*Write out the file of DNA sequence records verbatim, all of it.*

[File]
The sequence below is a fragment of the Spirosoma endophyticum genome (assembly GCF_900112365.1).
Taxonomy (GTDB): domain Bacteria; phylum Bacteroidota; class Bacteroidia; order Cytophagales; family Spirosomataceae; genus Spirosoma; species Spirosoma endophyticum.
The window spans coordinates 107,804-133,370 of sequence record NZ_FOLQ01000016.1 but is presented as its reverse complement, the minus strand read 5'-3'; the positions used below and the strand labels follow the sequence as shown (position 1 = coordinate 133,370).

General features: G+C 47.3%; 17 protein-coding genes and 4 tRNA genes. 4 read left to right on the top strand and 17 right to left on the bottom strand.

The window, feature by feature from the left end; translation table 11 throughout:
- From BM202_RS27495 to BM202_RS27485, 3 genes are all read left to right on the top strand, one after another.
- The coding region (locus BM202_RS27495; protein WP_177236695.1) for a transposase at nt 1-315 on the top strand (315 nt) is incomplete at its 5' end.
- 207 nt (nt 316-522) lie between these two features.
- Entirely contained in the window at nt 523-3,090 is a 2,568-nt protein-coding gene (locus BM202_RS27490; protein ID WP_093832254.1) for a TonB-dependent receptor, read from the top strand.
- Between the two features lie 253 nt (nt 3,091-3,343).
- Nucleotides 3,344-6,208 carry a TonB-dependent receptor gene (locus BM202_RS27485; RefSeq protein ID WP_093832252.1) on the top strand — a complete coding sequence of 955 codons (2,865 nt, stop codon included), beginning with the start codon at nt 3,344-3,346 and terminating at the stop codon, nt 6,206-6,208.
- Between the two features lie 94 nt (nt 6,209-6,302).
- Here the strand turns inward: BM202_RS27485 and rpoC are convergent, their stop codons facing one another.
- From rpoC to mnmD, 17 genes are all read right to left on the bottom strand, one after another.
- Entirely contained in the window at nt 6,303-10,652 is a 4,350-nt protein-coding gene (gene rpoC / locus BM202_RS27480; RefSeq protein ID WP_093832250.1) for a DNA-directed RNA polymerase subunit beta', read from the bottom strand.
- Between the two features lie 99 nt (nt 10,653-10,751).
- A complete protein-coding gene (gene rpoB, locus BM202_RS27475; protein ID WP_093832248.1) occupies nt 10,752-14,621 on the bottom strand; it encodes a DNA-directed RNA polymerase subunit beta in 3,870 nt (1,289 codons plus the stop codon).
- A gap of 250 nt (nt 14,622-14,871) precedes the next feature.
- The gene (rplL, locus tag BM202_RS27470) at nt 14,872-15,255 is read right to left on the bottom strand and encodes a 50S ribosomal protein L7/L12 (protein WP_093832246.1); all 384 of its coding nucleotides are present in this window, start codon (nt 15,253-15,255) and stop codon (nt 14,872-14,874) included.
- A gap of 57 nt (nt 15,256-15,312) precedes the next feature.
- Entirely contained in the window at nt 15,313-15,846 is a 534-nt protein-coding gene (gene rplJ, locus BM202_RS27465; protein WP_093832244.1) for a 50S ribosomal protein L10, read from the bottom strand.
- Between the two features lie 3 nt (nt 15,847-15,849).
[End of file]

The sequence below is a fragment of the Spirosoma endophyticum genome (assembly GCF_900112365.1).
Taxonomy (GTDB): domain Bacteria; phylum Bacteroidota; class Bacteroidia; order Cytophagales; family Spirosomataceae; genus Spirosoma; species Spirosoma endophyticum.
The window spans coordinates 107,804-133,370 of sequence record NZ_FOLQ01000016.1 but is presented as its reverse complement, the minus strand read 5'-3'; the positions used below and the strand labels follow the sequence as shown (position 1 = coordinate 133,370).

General features: G+C 47.3%; 17 protein-coding genes and 4 tRNA genes. 4 read left to right on the top strand and 17 right to left on the bottom strand.

The window, feature by feature from the left end; translation table 11 throughout:
- From BM202_RS27495 to BM202_RS27485, 3 genes are all read left to right on the top strand, one after another.
- The coding region (locus BM202_RS27495; protein WP_177236695.1) for a transposase at nt 1-315 on the top strand (315 nt) is incomplete at its 5' end.
- 207 nt (nt 316-522) lie between these two features.
- Entirely contained in the window at nt 523-3,090 is a 2,568-nt protein-coding gene (locus BM202_RS27490; protein ID WP_093832254.1) for a TonB-dependent receptor, read from the top strand.
- Between the two features lie 253 nt (nt 3,091-3,343).
- Nucleotides 3,344-6,208 carry a TonB-dependent receptor gene (locus BM202_RS27485; RefSeq protein ID WP_093832252.1) on the top strand — a complete coding sequence of 955 codons (2,865 nt, stop codon included), beginning with the start codon at nt 3,344-3,346 and terminating at the stop codon, nt 6,206-6,208.
- Between the two features lie 94 nt (nt 6,209-6,302).
- Here the strand turns inward: BM202_RS27485 and rpoC are convergent, their stop codons facing one another.
- From rpoC to mnmD, 17 genes are all read right to left on the bottom strand, one after another.
- Entirely contained in the window at nt 6,303-10,652 is a 4,350-nt protein-coding gene (gene rpoC / locus BM202_RS27480; RefSeq protein ID WP_093832250.1) for a DNA-directed RNA polymerase subunit beta', read from the bottom strand.
- Between the two features lie 99 nt (nt 10,653-10,751).
- A complete protein-coding gene (gene rpoB, locus BM202_RS27475; protein ID WP_093832248.1) occupies nt 10,752-14,621 on the bottom strand; it encodes a DNA-directed RNA polymerase subunit beta in 3,870 nt (1,289 codons plus the stop codon).
- A gap of 250 nt (nt 14,622-14,871) precedes the next feature.
- The gene (rplL, locus tag BM202_RS27470) at nt 14,872-15,255 is read right to left on the bottom strand and encodes a 50S ribosomal protein L7/L12 (protein WP_093832246.1); all 384 of its coding nucleotides are present in this window, start codon (nt 15,253-15,255) and stop codon (nt 14,872-14,874) included.
- A gap of 57 nt (nt 15,256-15,312) precedes the next feature.
- Entirely contained in the window at nt 15,313-15,846 is a 534-nt protein-coding gene (gene rplJ, locus BM202_RS27465; protein WP_093832244.1) for a 50S ribosomal protein L10, read from the bottom strand.
- Between the two features lie 3 nt (nt 15,847-15,849).